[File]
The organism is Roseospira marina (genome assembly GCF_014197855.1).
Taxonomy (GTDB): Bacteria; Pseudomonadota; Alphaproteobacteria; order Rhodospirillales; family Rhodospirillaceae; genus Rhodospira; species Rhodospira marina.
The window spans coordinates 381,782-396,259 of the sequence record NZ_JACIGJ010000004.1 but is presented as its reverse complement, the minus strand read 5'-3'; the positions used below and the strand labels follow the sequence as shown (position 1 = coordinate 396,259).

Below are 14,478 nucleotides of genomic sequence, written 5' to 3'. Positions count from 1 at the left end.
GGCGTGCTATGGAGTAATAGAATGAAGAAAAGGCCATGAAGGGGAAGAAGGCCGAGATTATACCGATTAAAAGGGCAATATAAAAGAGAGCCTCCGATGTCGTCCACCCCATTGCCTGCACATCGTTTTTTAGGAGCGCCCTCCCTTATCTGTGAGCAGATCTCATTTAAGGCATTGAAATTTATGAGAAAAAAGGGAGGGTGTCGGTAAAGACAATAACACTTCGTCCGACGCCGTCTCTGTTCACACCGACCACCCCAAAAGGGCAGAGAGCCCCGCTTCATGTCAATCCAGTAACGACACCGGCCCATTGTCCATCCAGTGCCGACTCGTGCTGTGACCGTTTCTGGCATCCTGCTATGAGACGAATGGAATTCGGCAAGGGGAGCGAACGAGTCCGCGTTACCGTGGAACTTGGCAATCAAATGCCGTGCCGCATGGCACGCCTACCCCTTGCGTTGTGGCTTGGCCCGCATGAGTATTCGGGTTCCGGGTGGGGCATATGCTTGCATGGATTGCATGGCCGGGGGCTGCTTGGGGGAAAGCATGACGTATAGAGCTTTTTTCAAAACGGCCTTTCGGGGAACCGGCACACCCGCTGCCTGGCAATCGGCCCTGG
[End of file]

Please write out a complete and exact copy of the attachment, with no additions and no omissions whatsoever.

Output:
The organism is Roseospira marina (genome assembly GCF_014197855.1).
Taxonomy (GTDB): Bacteria; Pseudomonadota; Alphaproteobacteria; order Rhodospirillales; family Rhodospirillaceae; genus Rhodospira; species Rhodospira marina.
The window spans coordinates 381,782-396,259 of the sequence record NZ_JACIGJ010000004.1 but is presented as its reverse complement, the minus strand read 5'-3'; the positions used below and the strand labels follow the sequence as shown (position 1 = coordinate 396,259).

Below are 14,478 nucleotides of genomic sequence, written 5' to 3'. Positions count from 1 at the left end.
GGCGTGCTATGGAGTAATAGAATGAAGAAAAGGCCATGAAGGGGAAGAAGGCCGAGATTATACCGATTAAAAGGGCAATATAAAAGAGAGCCTCCGATGTCGTCCACCCCATTGCCTGCACATCGTTTTTTAGGAGCGCCCTCCCTTATCTGTGAGCAGATCTCATTTAAGGCATTGAAATTTATGAGAAAAAAGGGAGGGTGTCGGTAAAGACAATAACACTTCGTCCGACGCCGTCTCTGTTCACACCGACCACCCCAAAAGGGCAGAGAGCCCCGCTTCATGTCAATCCAGTAACGACACCGGCCCATTGTCCATCCAGTGCCGACTCGTGCTGTGACCGTTTCTGGCATCCTGCTATGAGACGAATGGAATTCGGCAAGGGGAGCGAACGAGTCCGCGTTACCGTGGAACTTGGCAATCAAATGCCGTGCCGCATGGCACGCCTACCCCTTGCGTTGTGGCTTGGCCCGCATGAGTATTCGGGTTCCGGGTGGGGCATATGCTTGCATGGATTGCATGGCCGGGGGCTGCTTGGGGGAAAGCATGACGTATAGAGCTTTTTTCAAAACGGCCTTTCGGGGAACCGGCACACCCGCTGCCTGGCAATCGGCCCTGG